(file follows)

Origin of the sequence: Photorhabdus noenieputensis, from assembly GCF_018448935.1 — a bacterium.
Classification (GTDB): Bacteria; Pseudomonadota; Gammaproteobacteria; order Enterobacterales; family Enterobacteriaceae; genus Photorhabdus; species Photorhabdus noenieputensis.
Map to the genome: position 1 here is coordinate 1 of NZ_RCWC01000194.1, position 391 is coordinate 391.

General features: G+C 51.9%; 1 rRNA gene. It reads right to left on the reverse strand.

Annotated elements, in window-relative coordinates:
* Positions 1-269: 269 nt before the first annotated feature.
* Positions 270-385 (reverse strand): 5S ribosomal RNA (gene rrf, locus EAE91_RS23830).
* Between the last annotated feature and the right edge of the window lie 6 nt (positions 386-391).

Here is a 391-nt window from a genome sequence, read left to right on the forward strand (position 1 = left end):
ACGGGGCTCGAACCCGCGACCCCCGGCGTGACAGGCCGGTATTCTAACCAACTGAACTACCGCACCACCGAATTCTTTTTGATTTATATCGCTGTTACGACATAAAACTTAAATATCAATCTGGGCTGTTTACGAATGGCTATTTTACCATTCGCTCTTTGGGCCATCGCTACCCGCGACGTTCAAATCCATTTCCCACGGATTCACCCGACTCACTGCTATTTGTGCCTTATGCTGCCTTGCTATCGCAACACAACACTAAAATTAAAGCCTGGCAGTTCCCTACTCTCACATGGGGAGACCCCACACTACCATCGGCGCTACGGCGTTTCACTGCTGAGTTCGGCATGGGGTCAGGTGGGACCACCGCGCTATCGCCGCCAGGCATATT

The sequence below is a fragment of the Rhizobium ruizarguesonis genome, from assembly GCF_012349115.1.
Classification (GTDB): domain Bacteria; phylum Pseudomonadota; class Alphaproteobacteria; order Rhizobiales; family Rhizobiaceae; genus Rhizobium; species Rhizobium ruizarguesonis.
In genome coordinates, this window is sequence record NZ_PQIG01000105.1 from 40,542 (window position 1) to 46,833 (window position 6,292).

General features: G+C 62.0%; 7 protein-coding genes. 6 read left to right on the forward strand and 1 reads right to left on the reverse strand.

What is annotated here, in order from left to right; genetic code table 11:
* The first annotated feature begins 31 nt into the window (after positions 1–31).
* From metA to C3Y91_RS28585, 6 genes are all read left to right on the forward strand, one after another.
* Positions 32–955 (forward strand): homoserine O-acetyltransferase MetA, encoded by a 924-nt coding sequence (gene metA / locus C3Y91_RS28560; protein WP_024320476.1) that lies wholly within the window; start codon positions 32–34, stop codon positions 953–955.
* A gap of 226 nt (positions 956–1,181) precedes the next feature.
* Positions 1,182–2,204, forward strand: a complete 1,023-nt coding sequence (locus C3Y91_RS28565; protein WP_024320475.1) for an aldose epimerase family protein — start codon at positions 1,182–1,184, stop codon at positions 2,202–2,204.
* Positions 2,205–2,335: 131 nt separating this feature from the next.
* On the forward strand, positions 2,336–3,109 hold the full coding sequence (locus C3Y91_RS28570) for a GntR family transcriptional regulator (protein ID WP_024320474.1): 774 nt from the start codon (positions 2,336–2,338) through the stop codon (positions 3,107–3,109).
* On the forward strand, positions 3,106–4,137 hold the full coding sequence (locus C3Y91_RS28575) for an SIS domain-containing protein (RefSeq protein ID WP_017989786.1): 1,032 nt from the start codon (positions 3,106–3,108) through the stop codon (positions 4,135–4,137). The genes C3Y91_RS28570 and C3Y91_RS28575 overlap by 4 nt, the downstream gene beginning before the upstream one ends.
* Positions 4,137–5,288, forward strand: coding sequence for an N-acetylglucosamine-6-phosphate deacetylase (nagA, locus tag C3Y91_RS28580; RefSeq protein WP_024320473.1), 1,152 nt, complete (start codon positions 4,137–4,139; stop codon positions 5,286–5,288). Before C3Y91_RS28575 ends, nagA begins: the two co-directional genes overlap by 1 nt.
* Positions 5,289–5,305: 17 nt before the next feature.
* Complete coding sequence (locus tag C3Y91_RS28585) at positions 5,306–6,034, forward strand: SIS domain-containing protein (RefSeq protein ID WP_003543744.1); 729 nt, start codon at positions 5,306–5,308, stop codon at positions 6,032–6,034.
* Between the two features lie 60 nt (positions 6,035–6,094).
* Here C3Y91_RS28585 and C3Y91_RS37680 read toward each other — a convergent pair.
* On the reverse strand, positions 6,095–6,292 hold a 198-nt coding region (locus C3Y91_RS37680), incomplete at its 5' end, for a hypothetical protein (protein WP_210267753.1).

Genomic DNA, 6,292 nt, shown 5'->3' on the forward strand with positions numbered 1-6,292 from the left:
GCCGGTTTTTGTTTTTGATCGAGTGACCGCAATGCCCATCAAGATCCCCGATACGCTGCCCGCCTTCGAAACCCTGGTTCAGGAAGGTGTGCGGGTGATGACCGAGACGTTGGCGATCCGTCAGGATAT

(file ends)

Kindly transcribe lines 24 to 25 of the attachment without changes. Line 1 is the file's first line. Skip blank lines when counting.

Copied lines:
* Positions 4,137–5,288, forward strand: coding sequence for an N-acetylglucosamine-6-phosphate deacetylase (nagA, locus tag C3Y91_RS28580; RefSeq protein WP_024320473.1), 1,152 nt, complete (start codon positions 4,137–4,139; stop codon positions 5,286–5,288). Before C3Y91_RS28575 ends, nagA begins: the two co-directional genes overlap by 1 nt.
* Positions 5,289–5,305: 17 nt before the next feature.